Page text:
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Opinions Oct. 28, 2011

October 28, 2011
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7th Circuit Court of Appeals had posted no Indiana opinions at IL deadline.

Indiana Supreme Court had posted no opinions at IL deadline.

Indiana Court of Appeals
Rick Gillespie, Dawn Gillespie and Rick's Towing and Maintenance, LLC v. Frank B. Niles and Kathryn Niles
49A05-1102-CT-70
Civil tort. Affirms denial of the Gillespies’ objection to the Nileses’ request for a pre-trial conference and refusal to dismiss the action under Indiana Trial Rule 41(E). Affirms grant of summary judgment for the Niles and denial of summary judgment for the Gillespies. The Gillespies failed to wait the required 15 days before selling Kathryn’s vehicle at auction. The trial court erred by granting summary judgment against the Gillespies individually as the judgment should be against Rick’s Towing only.

R.R.F. v. L.L.F.
69A01-1102-DR-70
Domestic relation. Affirms order on remand apportioning post-secondary educational expenses for the parties’ son between father and mother. The appellate court has subject matter jurisdiction because the order on remand is an appealable final judgment and the dissolution court’s allocation of the benefits of the tax credits as a result of the son’s enrollment in college was not clearly erroneous.

M.L. v. Meridian Services, Inc.
18A02-1103-MH-233
Mental health. Affirms M.L.’s temporary commitment to a state-operated facility for a 90-day period because there is clear and convincing evidence he was dangerous. Reverses the authorization to administer medication because there is insufficient evidence to support it.

Term. of Parent-Child Rel. of E.P. (Minor child) and A.P. and J.P. (Parents); A.P. (Mother) v. Indiana Dept. of Child Services (NFP)
47A01-1101-JT-38
Juvenile. Affirms termination of mother’s parental rights.

Terry Laderson v. State of Indiana (NFP)
49A02-1103-CR-221
Criminal. Affirms sentence following guilty plea to Class A felony burglary and Class A misdemeanor carrying a handgun without a license.

Farrell Haycraft v. State of Indiana (NFP)
31A01-1009-PC-525
Post conviction. Affirms denial of petition for post-conviction relief.

James Traylor v. Beth Traylor (NFP)
29A02-1102-DR-247
Domestic relation. Affirms finding James Traylor was in contempt and the stayed $6,500 portion of the fine and the attorney fee award were proper sanctions. Reverses first $6,500 portion of the fine because it was improper. Remands for that portion to be vacated.

Weida Levee, LLC v. Doug Brooks and Regina Brooks (NFP)
79A05-1012-CT-739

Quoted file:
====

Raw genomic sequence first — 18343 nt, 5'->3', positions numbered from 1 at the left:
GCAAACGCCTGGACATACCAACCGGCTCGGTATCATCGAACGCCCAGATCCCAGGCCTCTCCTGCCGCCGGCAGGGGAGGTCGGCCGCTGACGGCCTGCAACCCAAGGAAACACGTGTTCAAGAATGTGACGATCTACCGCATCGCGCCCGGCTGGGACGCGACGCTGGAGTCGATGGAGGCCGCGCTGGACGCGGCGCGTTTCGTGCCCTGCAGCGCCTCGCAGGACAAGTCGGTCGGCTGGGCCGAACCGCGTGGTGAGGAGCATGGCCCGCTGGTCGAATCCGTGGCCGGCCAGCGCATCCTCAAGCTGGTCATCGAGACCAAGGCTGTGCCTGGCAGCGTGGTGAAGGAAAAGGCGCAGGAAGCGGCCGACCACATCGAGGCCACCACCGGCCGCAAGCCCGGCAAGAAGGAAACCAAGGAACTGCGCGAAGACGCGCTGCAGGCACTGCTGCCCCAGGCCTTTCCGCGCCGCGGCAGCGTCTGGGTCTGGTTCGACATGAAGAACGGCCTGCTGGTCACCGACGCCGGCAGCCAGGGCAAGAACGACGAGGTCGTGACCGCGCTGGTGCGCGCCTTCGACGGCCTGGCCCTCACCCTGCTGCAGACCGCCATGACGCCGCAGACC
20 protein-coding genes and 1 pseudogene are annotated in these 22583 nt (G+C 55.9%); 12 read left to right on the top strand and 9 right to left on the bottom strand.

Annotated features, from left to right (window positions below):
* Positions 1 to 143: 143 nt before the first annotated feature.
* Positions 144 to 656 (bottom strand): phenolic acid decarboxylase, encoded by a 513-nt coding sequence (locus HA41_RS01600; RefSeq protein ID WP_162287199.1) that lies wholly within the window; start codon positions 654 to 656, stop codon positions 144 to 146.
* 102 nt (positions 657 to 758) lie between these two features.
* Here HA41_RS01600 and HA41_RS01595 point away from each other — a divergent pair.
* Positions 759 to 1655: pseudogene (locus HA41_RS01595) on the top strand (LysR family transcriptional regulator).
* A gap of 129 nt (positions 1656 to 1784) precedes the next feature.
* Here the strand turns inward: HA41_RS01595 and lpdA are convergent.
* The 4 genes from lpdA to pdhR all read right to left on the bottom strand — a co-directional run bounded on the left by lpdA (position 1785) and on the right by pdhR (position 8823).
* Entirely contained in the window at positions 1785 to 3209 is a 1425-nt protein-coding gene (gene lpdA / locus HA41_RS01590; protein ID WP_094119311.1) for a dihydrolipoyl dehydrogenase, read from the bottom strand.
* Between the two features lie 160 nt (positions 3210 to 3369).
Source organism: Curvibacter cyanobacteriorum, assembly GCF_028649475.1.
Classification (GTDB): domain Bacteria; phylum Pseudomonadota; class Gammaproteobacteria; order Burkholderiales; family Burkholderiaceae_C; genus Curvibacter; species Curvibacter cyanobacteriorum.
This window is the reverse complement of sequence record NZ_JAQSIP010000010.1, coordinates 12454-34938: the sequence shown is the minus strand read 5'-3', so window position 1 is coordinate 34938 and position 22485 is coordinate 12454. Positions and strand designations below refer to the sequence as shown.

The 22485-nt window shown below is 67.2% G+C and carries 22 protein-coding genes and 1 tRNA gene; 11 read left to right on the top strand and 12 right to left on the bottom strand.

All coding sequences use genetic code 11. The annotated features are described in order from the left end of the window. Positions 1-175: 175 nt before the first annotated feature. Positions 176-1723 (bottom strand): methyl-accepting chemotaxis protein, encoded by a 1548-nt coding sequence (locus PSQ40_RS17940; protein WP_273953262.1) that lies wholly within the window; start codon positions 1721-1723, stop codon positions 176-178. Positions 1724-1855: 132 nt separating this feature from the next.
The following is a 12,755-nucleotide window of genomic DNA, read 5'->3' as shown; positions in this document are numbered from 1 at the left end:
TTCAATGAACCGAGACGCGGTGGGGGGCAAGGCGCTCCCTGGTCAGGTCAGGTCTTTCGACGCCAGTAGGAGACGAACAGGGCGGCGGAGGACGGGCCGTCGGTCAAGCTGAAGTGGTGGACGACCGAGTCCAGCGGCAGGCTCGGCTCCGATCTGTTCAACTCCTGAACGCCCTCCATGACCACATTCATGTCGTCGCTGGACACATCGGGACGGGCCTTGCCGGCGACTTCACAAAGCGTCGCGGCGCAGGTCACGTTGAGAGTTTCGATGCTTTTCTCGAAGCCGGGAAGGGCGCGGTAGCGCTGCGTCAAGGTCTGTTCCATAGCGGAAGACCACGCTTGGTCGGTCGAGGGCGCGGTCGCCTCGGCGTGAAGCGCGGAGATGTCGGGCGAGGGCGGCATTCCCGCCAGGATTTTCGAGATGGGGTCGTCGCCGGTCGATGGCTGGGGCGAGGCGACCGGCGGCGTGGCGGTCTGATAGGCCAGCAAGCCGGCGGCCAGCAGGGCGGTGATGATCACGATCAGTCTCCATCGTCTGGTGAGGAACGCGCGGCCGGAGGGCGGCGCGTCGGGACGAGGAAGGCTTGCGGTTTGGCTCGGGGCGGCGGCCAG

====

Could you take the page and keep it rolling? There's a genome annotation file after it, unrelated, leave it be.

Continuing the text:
Civil tort. Affirms order in favor of the Brookses in a case involving a lease of commercial space.

Blease White, Jr. v. State of Indiana (NFP)
20A03-1101-PC-16
Post conviction. Affirms denial of petition for post-conviction relief.

Buzz Taylor v. State of Indiana (NFP)
52A05-1104-PC-183
Post conviction. Affirms denial of petition for post-conviction relief.

Indiana Tax Court had posted no opinions at IL deadline.
 

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  1. IF the Right to Vote is indeed a Right, then it is a RIGHT. That is the same for ALL eligible and properly registered voters. And this is, being able to cast one's vote - until the minute before the polls close in one's assigned precinct. NOT days before by absentee ballot, and NOT 9 miles from one's house (where it might be a burden to get to in time). I personally wait until the last minute to get in line. Because you never know what happens. THAT is my right, and that is Mr. Valenti's. If it is truly so horrible to let him on school grounds (exactly how many children are harmed by those required to register, on school grounds, on election day - seriously!), then move the polling place to a different location. For ALL voters in that precinct. Problem solved.

  2. "associates are becoming more mercenary. The path to partnership has become longer and more difficult so they are chasing short-term gains like high compensation." GOOD FOR THEM! HELL THERE OUGHT TO BE A UNION!

  3. Let's be honest. A glut of lawyers out there, because law schools have overproduced them. Law schools dont care, and big law loves it. So the firms can afford to underpay them. Typical capitalist situation. Wages have grown slowly for entry level lawyers the past 25 years it seems. Just like the rest of our economy. Might as well become a welder. Oh and the big money is mostly reserved for those who can log huge hours and will cut corners to get things handled. More capitalist joy. So the answer coming from the experts is to "capitalize" more competition from nonlawyers, and robots. ie "expert systems." One even hears talk of "offshoring" some legal work. thus undercutting the workers even more. And they wonder why people have been pulling for Bernie and Trump. Hello fools, it's not just the "working class" it's the overly educated suffering too.

  4. And with a whimpering hissy fit the charade came to an end ... http://baltimore.cbslocal.com/2016/07/27/all-charges-dropped-against-all-remaining-officers-in-freddie-gray-case/ WHISTLEBLOWERS are needed more than ever in a time such as this ... when politics trump justice and emotions trump reason. Blue Lives Matter.

  5. "pedigree"? I never knew that in order to become a successful or, for that matter, a talented attorney, one needs to have come from good stock. What should raise eyebrows even more than the starting associates' pay at this firm (and ones like it) is the belief systems they subscribe to re who is and isn't "fit" to practice law with them. Incredible the arrogance that exists throughout the practice of law in this country, especially at firms like this one.

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